Corvallis special election includes five measures, one city councilor


Jacob Le

Corvallis Mayor Biff Traber being interviewed via Zoom on Oct. 12 about the upcoming special election. The Corvallis election has five measures within it as well as the potential for a new city councilor to be elected.

Adam Figgins, News Contributor

The upcoming Corvallis, Ore. election, being held Nov. 2, will decide if five new measures will be passed and if one new councilor will be instated.

Measures 2-131, 2-132 and 2-133 will be voted on by most Corvallis residents while ballots with measure 2-134 and 2-135 will only be sent to a minority of residents living near Albany, Ore. 

In the past, Corvallis has had issues with filling the city manager position, and Measure 2-131 offers a solution to that problem.

“The last time we had to replace a city manager, we ran into an esoteric kind of problem,” Mayor of Corvallis Biff Traber said. “We had a wonderful city manager pro tem… the finance director, Nancy Brewer, who knew the city and how to keep us moving forward positively.” 

With the old charter rules, Brewer had to step down after six months—pro tem means the position was temporary—which left the city without a manager. Measure 2-131 will set a pro tem limit of two years, preventing another removal of an efficient pro tem manager while there is a search for someone to permanently fill the position. 

Measure 2-132 also works to optimize how city positions are filled, and if passed will require vacant city council positions to be filled within 60 days. This measure will also require residents from the vacant ward, Ward 8, to nominate a candidate. 

“This is a very standard process that many cities already use,” said City Councilor of Ward 4 Gabe Shepherd. “It would have been used at least three times during the last five years and limited the gaps residents in both Ward 8 and Ward 7 had without direct representation. The appointment process saves the city money, allows for expedient representation and requires there be opportunity for public input.”

Corvallis resident Tracey Yee is on the ballot to fill the current vacant position in Ward 8. Based on her community involvement, Traber endorses Yee. 

“With her background at Oregon State University [and] with her community involvement background, I think she’ll make a good city councilor,” Traber said. “A key value of a city councilor is one who’s willing to get to work, who’s willing to represent both their ward and their city as a whole and is familiar with how things work in council and city government, and she definitely has those qualifications.”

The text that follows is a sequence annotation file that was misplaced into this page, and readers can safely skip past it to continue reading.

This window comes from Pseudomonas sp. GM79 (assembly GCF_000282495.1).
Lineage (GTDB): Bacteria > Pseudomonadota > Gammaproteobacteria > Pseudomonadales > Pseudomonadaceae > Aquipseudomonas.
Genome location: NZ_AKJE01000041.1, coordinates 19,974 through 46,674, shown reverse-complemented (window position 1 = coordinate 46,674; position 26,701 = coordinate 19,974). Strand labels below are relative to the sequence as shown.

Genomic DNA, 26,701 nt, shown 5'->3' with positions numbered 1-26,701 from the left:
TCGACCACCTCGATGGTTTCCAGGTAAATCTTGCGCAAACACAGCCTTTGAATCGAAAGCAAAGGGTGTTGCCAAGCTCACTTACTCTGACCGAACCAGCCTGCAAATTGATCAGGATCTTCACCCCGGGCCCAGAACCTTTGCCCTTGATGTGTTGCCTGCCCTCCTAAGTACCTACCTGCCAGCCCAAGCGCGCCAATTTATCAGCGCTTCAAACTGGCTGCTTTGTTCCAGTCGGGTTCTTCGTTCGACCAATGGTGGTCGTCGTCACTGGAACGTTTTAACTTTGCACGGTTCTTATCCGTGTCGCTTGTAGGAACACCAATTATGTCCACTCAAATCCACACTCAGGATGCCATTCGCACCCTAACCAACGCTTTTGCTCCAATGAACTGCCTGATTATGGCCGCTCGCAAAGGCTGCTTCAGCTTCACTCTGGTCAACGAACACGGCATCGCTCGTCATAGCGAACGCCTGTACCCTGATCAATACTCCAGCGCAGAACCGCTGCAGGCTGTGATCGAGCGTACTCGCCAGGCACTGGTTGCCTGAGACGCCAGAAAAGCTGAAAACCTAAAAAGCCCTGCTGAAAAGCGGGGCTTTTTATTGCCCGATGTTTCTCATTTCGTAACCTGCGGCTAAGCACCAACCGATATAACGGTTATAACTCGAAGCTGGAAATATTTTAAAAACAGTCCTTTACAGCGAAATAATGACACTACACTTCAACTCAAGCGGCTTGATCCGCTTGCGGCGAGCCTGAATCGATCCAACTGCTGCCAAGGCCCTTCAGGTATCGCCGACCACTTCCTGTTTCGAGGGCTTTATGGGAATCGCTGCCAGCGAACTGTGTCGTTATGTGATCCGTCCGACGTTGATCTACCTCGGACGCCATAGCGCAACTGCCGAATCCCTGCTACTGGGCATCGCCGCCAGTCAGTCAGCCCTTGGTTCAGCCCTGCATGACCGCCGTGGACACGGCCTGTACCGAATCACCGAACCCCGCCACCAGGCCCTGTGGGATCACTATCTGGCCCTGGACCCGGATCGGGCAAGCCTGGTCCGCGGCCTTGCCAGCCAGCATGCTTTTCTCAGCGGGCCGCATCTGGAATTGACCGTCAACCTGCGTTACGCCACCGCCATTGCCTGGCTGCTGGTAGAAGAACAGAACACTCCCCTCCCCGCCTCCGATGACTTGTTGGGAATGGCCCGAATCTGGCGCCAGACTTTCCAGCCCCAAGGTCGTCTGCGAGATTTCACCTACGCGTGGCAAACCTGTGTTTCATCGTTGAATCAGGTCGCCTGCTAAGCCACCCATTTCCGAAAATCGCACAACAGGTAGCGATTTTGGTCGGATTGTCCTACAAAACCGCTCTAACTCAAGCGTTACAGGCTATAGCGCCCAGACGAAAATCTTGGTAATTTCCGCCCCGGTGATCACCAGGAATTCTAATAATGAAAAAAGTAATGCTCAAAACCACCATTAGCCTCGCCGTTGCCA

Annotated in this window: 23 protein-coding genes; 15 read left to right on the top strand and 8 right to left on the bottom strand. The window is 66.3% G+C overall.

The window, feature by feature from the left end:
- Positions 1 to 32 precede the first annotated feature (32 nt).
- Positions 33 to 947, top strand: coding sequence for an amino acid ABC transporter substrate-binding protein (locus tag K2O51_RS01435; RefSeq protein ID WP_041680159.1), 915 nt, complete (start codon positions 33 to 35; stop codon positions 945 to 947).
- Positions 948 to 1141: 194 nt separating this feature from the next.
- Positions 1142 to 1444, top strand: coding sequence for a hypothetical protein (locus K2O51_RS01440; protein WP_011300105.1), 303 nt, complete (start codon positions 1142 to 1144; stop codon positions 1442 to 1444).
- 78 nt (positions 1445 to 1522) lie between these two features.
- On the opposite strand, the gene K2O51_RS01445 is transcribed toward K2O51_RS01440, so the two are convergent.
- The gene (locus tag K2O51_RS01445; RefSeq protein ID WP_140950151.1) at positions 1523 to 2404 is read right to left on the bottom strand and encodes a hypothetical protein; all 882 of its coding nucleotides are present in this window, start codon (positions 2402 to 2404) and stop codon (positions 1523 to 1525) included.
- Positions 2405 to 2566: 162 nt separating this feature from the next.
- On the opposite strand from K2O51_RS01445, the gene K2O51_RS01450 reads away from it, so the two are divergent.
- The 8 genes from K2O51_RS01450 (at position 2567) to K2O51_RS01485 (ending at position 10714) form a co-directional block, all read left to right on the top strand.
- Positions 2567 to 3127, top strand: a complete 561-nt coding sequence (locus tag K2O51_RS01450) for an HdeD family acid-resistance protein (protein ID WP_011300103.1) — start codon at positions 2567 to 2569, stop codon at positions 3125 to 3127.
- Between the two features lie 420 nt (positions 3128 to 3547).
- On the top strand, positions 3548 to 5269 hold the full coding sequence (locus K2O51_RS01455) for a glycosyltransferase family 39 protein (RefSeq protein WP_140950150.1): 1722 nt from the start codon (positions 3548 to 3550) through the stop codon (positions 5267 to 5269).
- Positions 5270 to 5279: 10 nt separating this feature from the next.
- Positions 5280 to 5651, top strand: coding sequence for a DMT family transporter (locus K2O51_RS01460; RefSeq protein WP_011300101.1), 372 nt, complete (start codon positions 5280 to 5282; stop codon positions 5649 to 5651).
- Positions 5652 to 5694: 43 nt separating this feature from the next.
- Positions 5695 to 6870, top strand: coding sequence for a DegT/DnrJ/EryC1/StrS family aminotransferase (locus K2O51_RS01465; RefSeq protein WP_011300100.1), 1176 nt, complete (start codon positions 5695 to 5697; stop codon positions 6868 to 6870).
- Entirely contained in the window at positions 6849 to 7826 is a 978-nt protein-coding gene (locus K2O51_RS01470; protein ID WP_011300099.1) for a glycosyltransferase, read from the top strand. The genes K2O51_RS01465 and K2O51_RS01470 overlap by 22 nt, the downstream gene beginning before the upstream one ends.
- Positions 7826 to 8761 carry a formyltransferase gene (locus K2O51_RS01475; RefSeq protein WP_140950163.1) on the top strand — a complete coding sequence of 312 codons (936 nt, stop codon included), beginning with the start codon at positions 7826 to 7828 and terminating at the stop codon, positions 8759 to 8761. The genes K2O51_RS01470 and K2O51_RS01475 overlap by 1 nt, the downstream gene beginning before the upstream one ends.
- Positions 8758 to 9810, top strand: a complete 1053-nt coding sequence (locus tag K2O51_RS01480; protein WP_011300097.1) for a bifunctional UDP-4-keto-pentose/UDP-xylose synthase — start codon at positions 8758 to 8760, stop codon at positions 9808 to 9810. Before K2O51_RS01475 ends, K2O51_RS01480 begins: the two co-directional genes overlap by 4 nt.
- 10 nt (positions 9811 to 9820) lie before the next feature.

Measure 2-133 is another key measure being voted on and is supported by Councilor Laurie Chaplen who represents Ward 6 and the Corvallis Good Governance Political Action Committee, which includes Traber and Shepherd.

“[Measure 2-133] will change the [charter] language to gender neutral,” Chaplen said in an  email. “I prefer gender neutral language in the city charter.”

This amendment would remove gender specific pronouns throughout the city charter, in a move that Traber said is a step forward.

“We have in our Imagine Corvallis 2040 vision [to] reinforce the goal in a variety of places [to] make Corvallis more welcoming to all,” Traber said. “This [measure] is an example of some of those first steps, this one long overdue.”

The Imagine Corvallis 2040 vision’s goal is to support diversity and engage a changing population, keep Corvallis safe, develop and grow accessible healthcare, help build and diversify the local economy, grow the arts and culture and optimize the layout of Corvallis.

Traber said the council is also working on a bias response system, which will look similar to OSU’s. OSU’s Office of Institutional Diversity currently employs a Bias Incident Response program which seeks to address reports of bias incidents for the university community.

Measure 2-134 only covers the North Albany Fire Protection District and will not affect most Corvallis residents. If the measure passes, residents in the Fire Protection District will see local tax options renewed for another five years.

Measure 2-135 covers the small McDonald Forest Estates Special Road District, and the tax increase may cause property tax to raise about 3%; these taxes would go to road maintenance in the district.

“As easy as we make it in Oregon, both in terms of registration with the motor voter registration and the mail in ballots, it is still to me surprising how many people don’t vote,” Traber said.

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